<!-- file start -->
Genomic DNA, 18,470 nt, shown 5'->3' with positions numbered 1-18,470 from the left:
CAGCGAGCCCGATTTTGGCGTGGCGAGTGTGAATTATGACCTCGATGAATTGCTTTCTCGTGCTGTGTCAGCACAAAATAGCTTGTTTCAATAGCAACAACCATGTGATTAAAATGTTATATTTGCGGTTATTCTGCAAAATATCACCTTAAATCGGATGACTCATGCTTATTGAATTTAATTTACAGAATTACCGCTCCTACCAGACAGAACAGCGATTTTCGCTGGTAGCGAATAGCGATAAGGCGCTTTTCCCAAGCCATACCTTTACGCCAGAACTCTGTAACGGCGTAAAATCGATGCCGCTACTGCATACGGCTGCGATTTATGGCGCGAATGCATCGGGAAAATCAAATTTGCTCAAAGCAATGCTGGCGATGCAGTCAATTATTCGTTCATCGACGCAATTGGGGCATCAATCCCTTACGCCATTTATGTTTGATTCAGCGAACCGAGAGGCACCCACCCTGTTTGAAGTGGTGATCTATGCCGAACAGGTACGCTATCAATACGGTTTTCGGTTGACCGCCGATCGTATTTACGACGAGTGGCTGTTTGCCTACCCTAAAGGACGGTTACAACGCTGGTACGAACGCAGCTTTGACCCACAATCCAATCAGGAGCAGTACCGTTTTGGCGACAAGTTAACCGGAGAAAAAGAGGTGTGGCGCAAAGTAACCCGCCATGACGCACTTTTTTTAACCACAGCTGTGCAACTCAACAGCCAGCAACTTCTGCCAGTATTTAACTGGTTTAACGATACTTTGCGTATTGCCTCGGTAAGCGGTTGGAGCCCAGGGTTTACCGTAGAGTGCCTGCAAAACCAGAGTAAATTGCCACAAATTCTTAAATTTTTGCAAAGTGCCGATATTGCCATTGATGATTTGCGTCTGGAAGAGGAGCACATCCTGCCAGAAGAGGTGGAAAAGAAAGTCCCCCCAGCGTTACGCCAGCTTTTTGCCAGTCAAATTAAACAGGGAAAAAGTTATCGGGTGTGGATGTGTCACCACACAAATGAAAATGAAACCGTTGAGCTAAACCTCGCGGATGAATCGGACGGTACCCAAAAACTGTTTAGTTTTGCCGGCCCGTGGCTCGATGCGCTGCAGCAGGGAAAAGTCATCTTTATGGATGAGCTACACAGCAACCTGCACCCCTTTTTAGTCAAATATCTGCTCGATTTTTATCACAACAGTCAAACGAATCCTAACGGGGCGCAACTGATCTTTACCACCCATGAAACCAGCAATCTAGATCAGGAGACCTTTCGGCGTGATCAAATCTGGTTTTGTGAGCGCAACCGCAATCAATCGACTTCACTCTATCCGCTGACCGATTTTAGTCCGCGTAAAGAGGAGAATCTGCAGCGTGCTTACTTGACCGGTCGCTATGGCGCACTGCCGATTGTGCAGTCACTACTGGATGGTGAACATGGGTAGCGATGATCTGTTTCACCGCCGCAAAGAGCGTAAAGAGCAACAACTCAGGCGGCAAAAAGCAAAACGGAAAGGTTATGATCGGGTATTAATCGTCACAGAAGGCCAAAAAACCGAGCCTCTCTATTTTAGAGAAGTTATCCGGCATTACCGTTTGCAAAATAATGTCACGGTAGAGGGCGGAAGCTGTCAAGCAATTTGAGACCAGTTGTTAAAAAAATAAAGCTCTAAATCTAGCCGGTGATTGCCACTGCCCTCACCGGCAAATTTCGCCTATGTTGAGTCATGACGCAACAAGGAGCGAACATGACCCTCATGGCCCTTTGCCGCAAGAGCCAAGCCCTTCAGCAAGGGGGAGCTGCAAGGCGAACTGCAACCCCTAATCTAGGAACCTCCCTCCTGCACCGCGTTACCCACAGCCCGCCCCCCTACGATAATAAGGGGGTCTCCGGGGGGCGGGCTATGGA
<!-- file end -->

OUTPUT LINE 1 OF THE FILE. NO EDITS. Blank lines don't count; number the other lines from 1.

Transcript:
Genomic DNA, 18,470 nt, shown 5'->3' with positions numbered 1-18,470 from the left: